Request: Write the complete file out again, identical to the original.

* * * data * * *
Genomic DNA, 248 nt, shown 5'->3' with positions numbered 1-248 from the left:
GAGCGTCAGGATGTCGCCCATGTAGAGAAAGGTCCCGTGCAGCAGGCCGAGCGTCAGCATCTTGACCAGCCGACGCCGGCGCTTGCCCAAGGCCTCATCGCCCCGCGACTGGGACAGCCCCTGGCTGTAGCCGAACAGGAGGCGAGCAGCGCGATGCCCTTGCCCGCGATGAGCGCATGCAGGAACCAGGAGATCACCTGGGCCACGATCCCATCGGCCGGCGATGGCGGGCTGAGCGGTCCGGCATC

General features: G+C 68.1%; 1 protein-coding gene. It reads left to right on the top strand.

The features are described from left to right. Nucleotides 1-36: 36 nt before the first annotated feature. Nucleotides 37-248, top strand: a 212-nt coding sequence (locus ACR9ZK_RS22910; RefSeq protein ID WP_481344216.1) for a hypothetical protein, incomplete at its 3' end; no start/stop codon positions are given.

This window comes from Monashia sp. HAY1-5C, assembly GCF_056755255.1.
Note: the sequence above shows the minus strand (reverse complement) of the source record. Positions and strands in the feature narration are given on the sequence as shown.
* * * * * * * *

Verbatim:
Genomic DNA, 248 nt, shown 5'->3' with positions numbered 1-248 from the left:
GAGCGTCAGGATGTCGCCCATGTAGAGAAAGGTCCCGTGCAGCAGGCCGAGCGTCAGCATCTTGACCAGCCGACGCCGGCGCTTGCCCAAGGCCTCATCGCCCCGCGACTGGGACAGCCCCTGGCTGTAGCCGAACAGGAGGCGAGCAGCGCGATGCCCTTGCCCGCGATGAGCGCATGCAGGAACCAGGAGATCACCTGGGCCACGATCCCATCGGCCGGCGATGGCGGGCTGAGCGGTCCGGCATC

General features: G+C 68.1%; 1 protein-coding gene. It reads left to right on the top strand.

The features are described from left to right. Nucleotides 1-36: 36 nt before the first annotated feature. Nucleotides 37-248, top strand: a 212-nt coding sequence (locus ACR9ZK_RS22910; RefSeq protein ID WP_481344216.1) for a hypothetical protein, incomplete at its 3' end; no start/stop codon positions are given.

This window comes from Monashia sp. HAY1-5C, assembly GCF_056755255.1.
Note: the sequence above shows the minus strand (reverse complement) of the source record. Positions and strands in the feature narration are given on the sequence as shown.